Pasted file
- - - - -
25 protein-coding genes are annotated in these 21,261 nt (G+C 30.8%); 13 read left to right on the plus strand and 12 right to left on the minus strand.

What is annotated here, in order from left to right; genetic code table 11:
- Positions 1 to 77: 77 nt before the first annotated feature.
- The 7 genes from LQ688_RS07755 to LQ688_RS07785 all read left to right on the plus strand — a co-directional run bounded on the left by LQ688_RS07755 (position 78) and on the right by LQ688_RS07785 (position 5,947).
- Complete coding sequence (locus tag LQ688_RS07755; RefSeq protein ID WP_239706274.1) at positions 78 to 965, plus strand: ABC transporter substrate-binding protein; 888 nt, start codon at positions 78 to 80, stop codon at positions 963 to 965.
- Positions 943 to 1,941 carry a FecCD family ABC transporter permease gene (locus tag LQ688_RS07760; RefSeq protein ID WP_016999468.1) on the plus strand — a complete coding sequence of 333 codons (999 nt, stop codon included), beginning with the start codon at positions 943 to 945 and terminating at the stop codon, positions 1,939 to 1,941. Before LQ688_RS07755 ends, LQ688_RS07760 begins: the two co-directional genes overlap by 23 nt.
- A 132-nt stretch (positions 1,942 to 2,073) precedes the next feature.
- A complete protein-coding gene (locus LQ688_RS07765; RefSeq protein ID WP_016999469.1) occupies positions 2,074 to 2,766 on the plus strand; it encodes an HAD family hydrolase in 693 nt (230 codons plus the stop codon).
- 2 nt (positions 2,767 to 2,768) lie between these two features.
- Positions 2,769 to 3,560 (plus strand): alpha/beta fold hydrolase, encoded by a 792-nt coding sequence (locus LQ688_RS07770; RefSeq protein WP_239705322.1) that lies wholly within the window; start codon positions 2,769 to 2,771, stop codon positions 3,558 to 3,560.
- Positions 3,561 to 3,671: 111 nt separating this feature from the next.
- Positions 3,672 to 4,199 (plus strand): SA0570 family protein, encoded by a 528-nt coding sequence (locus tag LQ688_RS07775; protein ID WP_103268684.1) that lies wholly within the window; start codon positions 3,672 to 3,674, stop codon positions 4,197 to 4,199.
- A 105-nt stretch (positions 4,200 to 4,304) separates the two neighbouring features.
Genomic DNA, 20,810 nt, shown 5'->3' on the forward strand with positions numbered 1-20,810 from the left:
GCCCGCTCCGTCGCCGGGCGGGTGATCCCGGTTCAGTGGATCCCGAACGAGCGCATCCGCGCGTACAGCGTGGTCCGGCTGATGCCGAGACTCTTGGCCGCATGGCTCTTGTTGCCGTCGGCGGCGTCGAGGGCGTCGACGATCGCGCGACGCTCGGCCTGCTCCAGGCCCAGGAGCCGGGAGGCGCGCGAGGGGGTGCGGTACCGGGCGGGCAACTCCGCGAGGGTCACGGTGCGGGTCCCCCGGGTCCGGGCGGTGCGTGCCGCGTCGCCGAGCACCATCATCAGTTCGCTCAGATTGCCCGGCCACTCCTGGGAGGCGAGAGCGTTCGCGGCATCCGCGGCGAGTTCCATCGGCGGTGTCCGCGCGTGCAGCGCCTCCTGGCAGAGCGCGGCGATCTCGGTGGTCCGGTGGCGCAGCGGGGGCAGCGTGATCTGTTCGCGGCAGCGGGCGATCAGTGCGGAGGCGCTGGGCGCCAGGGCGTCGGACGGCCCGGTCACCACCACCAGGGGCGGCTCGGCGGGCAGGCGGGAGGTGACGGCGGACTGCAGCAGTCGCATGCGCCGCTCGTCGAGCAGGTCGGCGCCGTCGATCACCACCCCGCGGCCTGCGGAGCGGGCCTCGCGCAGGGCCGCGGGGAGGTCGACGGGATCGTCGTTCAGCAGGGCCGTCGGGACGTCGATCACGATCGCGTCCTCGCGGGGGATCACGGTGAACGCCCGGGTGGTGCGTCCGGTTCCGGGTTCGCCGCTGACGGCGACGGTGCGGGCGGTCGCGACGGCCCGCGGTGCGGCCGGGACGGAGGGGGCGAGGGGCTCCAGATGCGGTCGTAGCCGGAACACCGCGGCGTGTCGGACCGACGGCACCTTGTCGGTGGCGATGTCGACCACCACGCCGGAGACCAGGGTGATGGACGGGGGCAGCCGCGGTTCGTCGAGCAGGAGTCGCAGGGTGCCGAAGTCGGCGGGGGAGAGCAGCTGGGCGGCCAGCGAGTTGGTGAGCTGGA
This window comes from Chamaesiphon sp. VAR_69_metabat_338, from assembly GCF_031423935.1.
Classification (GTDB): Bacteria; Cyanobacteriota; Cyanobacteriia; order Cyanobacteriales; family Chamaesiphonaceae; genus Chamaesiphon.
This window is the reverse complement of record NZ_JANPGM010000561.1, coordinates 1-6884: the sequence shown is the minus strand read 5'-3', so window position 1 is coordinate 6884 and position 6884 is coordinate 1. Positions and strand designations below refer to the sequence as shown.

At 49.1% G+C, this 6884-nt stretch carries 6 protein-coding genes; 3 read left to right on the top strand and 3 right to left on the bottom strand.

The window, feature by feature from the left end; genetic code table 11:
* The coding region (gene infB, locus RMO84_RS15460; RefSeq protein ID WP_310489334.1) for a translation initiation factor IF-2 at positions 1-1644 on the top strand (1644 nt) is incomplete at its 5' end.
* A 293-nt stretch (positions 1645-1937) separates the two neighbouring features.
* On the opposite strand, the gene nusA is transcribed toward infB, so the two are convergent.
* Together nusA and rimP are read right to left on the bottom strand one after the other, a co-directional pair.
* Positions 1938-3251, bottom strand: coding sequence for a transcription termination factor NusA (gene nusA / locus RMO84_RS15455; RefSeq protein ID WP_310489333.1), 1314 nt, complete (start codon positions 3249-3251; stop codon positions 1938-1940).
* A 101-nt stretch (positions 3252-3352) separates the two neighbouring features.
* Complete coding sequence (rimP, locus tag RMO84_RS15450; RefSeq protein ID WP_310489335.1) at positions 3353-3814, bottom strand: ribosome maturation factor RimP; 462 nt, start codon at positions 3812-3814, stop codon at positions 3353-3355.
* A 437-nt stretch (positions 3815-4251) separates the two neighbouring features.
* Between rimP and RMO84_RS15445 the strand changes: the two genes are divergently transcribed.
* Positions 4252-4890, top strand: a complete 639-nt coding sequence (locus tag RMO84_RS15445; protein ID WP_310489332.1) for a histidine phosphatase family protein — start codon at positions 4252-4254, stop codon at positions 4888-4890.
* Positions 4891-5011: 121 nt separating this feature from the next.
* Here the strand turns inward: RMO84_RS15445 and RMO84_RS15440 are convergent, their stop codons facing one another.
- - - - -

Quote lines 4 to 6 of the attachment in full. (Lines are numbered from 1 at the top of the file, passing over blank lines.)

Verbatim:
- The 7 genes from LQ688_RS07755 to LQ688_RS07785 all read left to right on the plus strand — a co-directional run bounded on the left by LQ688_RS07755 (position 78) and on the right by LQ688_RS07785 (position 5,947).
- Complete coding sequence (locus tag LQ688_RS07755; RefSeq protein ID WP_239706274.1) at positions 78 to 965, plus strand: ABC transporter substrate-binding protein; 888 nt, start codon at positions 78 to 80, stop codon at positions 963 to 965.
- Positions 943 to 1,941 carry a FecCD family ABC transporter permease gene (locus tag LQ688_RS07760; RefSeq protein ID WP_016999468.1) on the plus strand — a complete coding sequence of 333 codons (999 nt, stop codon included), beginning with the start codon at positions 943 to 945 and terminating at the stop codon, positions 1,939 to 1,941. Before LQ688_RS07755 ends, LQ688_RS07760 begins: the two co-directional genes overlap by 23 nt.